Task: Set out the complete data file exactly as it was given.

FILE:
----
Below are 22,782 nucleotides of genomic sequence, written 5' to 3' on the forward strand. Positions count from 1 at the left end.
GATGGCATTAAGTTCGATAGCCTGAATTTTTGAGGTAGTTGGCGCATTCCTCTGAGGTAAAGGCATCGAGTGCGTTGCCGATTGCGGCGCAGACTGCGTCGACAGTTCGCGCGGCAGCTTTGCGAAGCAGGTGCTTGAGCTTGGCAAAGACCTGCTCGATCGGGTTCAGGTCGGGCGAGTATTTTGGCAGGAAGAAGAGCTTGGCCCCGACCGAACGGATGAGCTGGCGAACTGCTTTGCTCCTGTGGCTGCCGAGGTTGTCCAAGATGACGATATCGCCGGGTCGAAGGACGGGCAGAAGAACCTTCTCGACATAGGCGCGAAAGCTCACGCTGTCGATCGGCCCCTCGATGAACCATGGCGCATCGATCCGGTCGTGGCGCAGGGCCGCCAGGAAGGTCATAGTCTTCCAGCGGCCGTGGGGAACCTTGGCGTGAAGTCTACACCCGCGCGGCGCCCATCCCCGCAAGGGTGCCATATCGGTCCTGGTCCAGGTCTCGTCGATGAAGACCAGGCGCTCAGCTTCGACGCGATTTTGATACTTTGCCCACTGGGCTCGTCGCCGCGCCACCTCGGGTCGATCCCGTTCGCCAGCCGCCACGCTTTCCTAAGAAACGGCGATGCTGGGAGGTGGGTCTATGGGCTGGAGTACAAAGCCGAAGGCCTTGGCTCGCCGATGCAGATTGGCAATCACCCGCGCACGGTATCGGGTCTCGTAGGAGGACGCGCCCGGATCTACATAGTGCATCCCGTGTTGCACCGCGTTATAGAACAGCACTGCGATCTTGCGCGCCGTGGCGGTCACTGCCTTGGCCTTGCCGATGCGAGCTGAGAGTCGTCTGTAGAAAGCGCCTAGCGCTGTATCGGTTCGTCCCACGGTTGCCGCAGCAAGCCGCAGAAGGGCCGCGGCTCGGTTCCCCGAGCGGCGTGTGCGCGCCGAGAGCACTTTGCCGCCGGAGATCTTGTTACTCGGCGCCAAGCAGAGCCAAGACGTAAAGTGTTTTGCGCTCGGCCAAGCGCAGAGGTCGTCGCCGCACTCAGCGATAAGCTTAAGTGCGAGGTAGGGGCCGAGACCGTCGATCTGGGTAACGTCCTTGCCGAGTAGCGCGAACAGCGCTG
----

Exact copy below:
Below are 22,782 nucleotides of genomic sequence, written 5' to 3' on the forward strand. Positions count from 1 at the left end.
GATGGCATTAAGTTCGATAGCCTGAATTTTTGAGGTAGTTGGCGCATTCCTCTGAGGTAAAGGCATCGAGTGCGTTGCCGATTGCGGCGCAGACTGCGTCGACAGTTCGCGCGGCAGCTTTGCGAAGCAGGTGCTTGAGCTTGGCAAAGACCTGCTCGATCGGGTTCAGGTCGGGCGAGTATTTTGGCAGGAAGAAGAGCTTGGCCCCGACCGAACGGATGAGCTGGCGAACTGCTTTGCTCCTGTGGCTGCCGAGGTTGTCCAAGATGACGATATCGCCGGGTCGAAGGACGGGCAGAAGAACCTTCTCGACATAGGCGCGAAAGCTCACGCTGTCGATCGGCCCCTCGATGAACCATGGCGCATCGATCCGGTCGTGGCGCAGGGCCGCCAGGAAGGTCATAGTCTTCCAGCGGCCGTGGGGAACCTTGGCGTGAAGTCTACACCCGCGCGGCGCCCATCCCCGCAAGGGTGCCATATCGGTCCTGGTCCAGGTCTCGTCGATGAAGACCAGGCGCTCAGCTTCGACGCGATTTTGATACTTTGCCCACTGGGCTCGTCGCCGCGCCACCTCGGGTCGATCCCGTTCGCCAGCCGCCACGCTTTCCTAAGAAACGGCGATGCTGGGAGGTGGGTCTATGGGCTGGAGTACAAAGCCGAAGGCCTTGGCTCGCCGATGCAGATTGGCAATCACCCGCGCACGGTATCGGGTCTCGTAGGAGGACGCGCCCGGATCTACATAGTGCATCCCGTGTTGCACCGCGTTATAGAACAGCACTGCGATCTTGCGCGCCGTGGCGGTCACTGCCTTGGCCTTGCCGATGCGAGCTGAGAGTCGTCTGTAGAAAGCGCCTAGCGCTGTATCGGTTCGTCCCACGGTTGCCGCAGCAAGCCGCAGAAGGGCCGCGGCTCGGTTCCCCGAGCGGCGTGTGCGCGCCGAGAGCACTTTGCCGCCGGAGATCTTGTTACTCGGCGCCAAGCAGAGCCAAGACGTAAAGTGTTTTGCGCTCGGCCAAGCGCAGAGGTCGTCGCCGCACTCAGCGATAAGCTTAAGTGCGAGGTAGGGGCCGAGACCGTCGATCTGGGTAACGTCCTTGCCGAGTAGCGCGAACAGCGCTG